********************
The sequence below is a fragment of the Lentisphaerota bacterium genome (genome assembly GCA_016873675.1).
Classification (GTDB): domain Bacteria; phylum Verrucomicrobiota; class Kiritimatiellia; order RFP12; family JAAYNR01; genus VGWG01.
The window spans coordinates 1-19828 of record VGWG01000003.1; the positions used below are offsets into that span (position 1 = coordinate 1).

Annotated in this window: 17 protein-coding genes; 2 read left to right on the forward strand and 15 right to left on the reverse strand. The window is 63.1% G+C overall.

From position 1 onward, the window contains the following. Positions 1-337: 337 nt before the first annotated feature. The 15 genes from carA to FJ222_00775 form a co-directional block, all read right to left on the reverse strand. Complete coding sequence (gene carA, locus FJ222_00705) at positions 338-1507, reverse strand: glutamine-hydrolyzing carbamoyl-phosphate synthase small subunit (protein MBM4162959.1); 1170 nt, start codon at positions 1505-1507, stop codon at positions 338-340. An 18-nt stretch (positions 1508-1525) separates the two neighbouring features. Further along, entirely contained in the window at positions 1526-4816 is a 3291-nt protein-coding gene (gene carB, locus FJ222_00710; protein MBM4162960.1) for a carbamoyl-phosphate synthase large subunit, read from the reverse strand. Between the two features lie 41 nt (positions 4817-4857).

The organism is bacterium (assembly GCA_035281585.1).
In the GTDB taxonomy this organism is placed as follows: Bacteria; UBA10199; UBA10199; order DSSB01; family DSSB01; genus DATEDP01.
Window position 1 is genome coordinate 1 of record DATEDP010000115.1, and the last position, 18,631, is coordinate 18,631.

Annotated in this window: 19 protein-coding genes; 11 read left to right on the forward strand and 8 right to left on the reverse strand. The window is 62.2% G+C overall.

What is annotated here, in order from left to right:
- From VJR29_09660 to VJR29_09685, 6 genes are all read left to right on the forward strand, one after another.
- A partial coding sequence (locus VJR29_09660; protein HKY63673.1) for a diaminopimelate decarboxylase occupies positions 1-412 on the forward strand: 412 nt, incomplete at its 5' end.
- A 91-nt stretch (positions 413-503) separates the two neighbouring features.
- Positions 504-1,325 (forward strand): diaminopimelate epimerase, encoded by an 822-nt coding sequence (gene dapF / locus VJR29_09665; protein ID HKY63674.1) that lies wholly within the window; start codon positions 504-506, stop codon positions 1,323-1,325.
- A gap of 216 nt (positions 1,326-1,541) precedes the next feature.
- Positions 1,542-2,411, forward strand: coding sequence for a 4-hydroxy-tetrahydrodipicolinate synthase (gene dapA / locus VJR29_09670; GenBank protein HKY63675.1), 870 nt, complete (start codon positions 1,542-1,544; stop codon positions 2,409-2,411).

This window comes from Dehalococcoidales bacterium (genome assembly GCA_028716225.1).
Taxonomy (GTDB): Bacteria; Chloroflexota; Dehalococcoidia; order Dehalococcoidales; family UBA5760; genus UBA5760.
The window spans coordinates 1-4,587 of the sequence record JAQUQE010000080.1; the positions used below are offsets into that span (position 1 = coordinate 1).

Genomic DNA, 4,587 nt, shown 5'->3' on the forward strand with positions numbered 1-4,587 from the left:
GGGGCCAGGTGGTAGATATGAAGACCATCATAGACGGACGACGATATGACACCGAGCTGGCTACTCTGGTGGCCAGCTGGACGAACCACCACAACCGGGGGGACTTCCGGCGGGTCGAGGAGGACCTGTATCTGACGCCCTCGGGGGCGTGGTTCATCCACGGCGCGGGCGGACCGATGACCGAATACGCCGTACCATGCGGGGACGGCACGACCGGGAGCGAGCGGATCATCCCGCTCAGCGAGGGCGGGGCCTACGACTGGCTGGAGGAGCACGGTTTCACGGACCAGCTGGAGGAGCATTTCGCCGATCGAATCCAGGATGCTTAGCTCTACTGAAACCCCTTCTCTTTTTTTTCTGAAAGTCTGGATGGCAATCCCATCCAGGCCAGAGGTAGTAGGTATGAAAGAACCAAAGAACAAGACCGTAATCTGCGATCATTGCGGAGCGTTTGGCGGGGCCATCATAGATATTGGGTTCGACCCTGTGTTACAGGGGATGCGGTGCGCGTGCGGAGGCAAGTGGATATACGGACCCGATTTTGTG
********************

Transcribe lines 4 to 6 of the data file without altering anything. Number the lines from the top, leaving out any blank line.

Annotated in this window: 17 protein-coding genes; 2 read left to right on the forward strand and 15 right to left on the reverse strand. The window is 63.1% G+C overall.

From position 1 onward, the window contains the following. Positions 1-337: 337 nt before the first annotated feature. The 15 genes from carA to FJ222_00775 form a co-directional block, all read right to left on the reverse strand. Complete coding sequence (gene carA, locus FJ222_00705) at positions 338-1507, reverse strand: glutamine-hydrolyzing carbamoyl-phosphate synthase small subunit (protein MBM4162959.1); 1170 nt, start codon at positions 1505-1507, stop codon at positions 338-340. An 18-nt stretch (positions 1508-1525) separates the two neighbouring features. Further along, entirely contained in the window at positions 1526-4816 is a 3291-nt protein-coding gene (gene carB, locus FJ222_00710; protein MBM4162960.1) for a carbamoyl-phosphate synthase large subunit, read from the reverse strand. Between the two features lie 41 nt (positions 4817-4857).

The organism is bacterium (assembly GCA_035281585.1).